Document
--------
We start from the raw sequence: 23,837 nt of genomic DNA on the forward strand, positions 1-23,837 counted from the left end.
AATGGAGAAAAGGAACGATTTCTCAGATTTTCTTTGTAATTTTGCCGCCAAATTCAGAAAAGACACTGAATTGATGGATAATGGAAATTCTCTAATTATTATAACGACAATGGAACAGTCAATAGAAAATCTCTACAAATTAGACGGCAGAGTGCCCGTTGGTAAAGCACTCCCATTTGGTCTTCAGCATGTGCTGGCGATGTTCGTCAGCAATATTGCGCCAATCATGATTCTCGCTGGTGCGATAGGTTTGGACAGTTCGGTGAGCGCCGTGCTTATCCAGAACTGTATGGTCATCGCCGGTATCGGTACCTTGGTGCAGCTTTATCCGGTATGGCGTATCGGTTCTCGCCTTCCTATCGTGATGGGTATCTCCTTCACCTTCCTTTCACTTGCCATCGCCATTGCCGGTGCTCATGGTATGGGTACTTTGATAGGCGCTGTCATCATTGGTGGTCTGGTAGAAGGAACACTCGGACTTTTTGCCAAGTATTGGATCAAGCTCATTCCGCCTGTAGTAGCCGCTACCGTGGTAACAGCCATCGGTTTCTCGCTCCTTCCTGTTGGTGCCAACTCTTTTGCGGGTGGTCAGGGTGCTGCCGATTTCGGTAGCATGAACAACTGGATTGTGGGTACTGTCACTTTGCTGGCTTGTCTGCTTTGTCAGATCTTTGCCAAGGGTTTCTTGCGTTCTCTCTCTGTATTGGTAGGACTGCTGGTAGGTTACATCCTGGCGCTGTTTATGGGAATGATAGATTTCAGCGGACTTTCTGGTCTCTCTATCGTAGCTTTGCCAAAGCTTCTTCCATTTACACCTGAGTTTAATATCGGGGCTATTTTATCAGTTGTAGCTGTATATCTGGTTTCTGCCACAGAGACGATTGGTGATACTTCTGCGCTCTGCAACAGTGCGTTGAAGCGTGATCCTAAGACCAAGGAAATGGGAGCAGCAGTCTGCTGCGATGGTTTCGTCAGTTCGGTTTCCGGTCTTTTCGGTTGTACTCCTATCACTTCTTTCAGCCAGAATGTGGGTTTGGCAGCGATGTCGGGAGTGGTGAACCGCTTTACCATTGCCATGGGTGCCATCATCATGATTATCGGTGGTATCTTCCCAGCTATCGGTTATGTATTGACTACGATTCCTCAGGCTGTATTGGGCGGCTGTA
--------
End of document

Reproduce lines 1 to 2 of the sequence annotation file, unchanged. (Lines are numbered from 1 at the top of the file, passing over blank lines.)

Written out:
We start from the raw sequence: 23,837 nt of genomic DNA on the forward strand, positions 1-23,837 counted from the left end.
AATGGAGAAAAGGAACGATTTCTCAGATTTTCTTTGTAATTTTGCCGCCAAATTCAGAAAAGACACTGAATTGATGGATAATGGAAATTCTCTAATTATTATAACGACAATGGAACAGTCAATAGAAAATCTCTACAAATTAGACGGCAGAGTGCCCGTTGGTAAAGCACTCCCATTTGGTCTTCAGCATGTGCTGGCGATGTTCGTCAGCAATATTGCGCCAATCATGATTCTCGCTGGTGCGATAGGTTTGGACAGTTCGGTGAGCGCCGTGCTTATCCAGAACTGTATGGTCATCGCCGGTATCGGTACCTTGGTGCAGCTTTATCCGGTATGGCGTATCGGTTCTCGCCTTCCTATCGTGATGGGTATCTCCTTCACCTTCCTTTCACTTGCCATCGCCATTGCCGGTGCTCATGGTATGGGTACTTTGATAGGCGCTGTCATCATTGGTGGTCTGGTAGAAGGAACACTCGGACTTTTTGCCAAGTATTGGATCAAGCTCATTCCGCCTGTAGTAGCCGCTACCGTGGTAACAGCCATCGGTTTCTCGCTCCTTCCTGTTGGTGCCAACTCTTTTGCGGGTGGTCAGGGTGCTGCCGATTTCGGTAGCATGAACAACTGGATTGTGGGTACTGTCACTTTGCTGGCTTGTCTGCTTTGTCAGATCTTTGCCAAGGGTTTCTTGCGTTCTCTCTCTGTATTGGTAGGACTGCTGGTAGGTTACATCCTGGCGCTGTTTATGGGAATGATAGATTTCAGCGGACTTTCTGGTCTCTCTATCGTAGCTTTGCCAAAGCTTCTTCCATTTACACCTGAGTTTAATATCGGGGCTATTTTATCAGTTGTAGCTGTATATCTGGTTTCTGCCACAGAGACGATTGGTGATACTTCTGCGCTCTGCAACAGTGCGTTGAAGCGTGATCCTAAGACCAAGGAAATGGGAGCAGCAGTCTGCTGCGATGGTTTCGTCAGTTCGGTTTCCGGTCTTTTCGGTTGTACTCCTATCACTTCTTTCAGCCAGAATGTGGGTTTGGCAGCGATGTCGGGAGTGGTGAACCGCTTTACCATTGCCATGGGTGCCATCATCATGATTATCGGTGGTATCTTCCCAGCTATCGGTTATGTATTGACTACGATTCCTCAGGCTGTATTGGGCGGCTGTA